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Why focusing on purpose over job titles can lead to a more fulfilling career

A traditional career mindset will have you believing that success is measured by climbing up the proverbial ladder, starting in a junior position and then moving from one job title to another until you become the “ultimate” leader of an organisation. In fact, I remember a time when the ultimate career goal of each one of my peers was to become the CEO of the companies we either worked for, aspired to work for or companies we owned/would one day own. This was until #adulting reality hit and we realised that in organisations of tens of thousands, there is one CEO at least every five years or even more, which means that statistically, only a handful of people will become CEOs of the organisations they work for. The other reality that hit us is that not all of us can or will have our own companies because not all of us are entrepreneurial, and even if we were, no economy could be sustained that way. If you had asked us each of us why we wanted to become CEOs, I bet we wouldn't have been able to answer or that if we were to provide an honest answer, it would have been that we were attracted to the prestige of the title of CEO because we were raised in a culture where people respect job titles more than they respect the value that the person has to offer.

People may spend their whole lives climbing the ladder of success, only to find, once they reach the top, that that the ladder is leaning against the wrong wall - Thomas Merton

The limitations of job titles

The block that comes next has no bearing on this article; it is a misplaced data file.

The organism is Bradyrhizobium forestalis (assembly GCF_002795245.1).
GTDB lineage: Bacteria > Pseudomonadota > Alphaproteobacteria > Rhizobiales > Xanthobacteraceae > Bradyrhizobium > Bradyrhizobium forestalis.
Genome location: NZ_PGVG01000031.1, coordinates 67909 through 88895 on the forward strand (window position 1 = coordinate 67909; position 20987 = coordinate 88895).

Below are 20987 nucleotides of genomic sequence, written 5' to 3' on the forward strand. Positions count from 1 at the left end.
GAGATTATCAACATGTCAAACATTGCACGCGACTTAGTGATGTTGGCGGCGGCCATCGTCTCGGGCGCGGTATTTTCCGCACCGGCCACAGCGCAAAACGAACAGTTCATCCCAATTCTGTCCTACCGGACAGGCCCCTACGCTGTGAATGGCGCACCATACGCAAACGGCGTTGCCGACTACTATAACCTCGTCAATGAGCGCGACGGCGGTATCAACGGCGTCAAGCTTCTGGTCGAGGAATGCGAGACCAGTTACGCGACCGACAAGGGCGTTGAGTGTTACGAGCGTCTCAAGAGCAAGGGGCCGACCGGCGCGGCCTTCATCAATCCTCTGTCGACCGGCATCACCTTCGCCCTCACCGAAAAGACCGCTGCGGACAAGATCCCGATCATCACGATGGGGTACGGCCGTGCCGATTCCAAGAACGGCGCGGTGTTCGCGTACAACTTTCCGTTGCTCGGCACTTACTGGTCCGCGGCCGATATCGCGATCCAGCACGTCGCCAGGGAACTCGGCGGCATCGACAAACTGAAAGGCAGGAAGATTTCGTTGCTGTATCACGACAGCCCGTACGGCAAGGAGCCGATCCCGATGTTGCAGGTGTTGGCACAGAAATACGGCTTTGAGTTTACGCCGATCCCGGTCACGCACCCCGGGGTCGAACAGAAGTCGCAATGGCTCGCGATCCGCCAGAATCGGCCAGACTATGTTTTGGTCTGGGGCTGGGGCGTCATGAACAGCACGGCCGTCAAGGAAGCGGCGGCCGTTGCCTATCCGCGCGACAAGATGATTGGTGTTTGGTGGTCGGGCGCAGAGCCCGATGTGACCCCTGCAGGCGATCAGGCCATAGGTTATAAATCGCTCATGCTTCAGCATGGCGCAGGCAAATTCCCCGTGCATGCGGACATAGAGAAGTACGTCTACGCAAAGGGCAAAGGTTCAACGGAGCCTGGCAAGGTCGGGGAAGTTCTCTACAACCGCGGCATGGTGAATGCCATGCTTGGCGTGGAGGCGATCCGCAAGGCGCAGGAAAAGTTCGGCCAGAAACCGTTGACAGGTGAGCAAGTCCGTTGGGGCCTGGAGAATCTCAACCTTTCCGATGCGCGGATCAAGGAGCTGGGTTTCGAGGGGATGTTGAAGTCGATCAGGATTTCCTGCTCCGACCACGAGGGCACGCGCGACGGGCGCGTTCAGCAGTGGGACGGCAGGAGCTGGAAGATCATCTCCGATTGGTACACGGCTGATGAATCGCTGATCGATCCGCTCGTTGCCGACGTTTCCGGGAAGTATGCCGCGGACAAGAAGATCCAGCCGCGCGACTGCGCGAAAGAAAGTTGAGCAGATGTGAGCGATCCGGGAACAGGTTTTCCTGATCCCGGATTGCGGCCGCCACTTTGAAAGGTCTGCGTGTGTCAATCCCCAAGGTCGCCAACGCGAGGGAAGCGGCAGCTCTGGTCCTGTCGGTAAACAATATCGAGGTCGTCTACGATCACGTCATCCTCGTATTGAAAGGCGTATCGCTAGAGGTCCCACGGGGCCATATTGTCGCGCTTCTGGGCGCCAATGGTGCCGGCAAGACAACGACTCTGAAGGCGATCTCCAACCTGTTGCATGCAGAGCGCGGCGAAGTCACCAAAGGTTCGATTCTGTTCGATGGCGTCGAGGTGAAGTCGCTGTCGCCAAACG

The reality though is that job titles are very limiting if they are to be used as the only means by which we assess the value of our contribution to an organisation and as a measure our success. Firstly, job titles are limited in how they describe the work that we do and the value that we bring to the organisation. People with the same job title in different organisations can have very different job specifications, very different work loads and very different leadership responsibilities. And therefore, to truly understand the value that someone brings to an organisation, we'd have to go much deeper than the job title to find out what they do on a daily basis; what changes and improvements they have implemented since they took on a specific role; and what impact their skillset, personality and experiences have had on the organisation. Secondly, a job title doesn't always reflect the responsibilities that a person has on a day-to-day basis as once again, there is no uniformity in how job titles are applied and there could be a misalignment between the title of the role and the actual work that a person does. Finally, while convention will argue that job titles matter as they have an influence on how future employers can view the suitability of your resume / CV for a role in their organisation, adopting this thinking has the potential to limit you to a narrow career perspective and keep you from applying yourself beyond the boundaries of your job title in the workplace. In a world that increasingly requires collaboration between different functions and roles to achieve organisational goals, limiting yourself to you job title can keep you from adjusting, contributing beyond your "scope" and remaining relevant. This is not limited to the workplace, and can also apply in entrepreneurship too, I have seen people hold on to the CEO title as entrepreneurs to the detriment of their companies when they are better suited to play a different role (even though they started the company) and make space for someone better suited to actually run the company as CEO.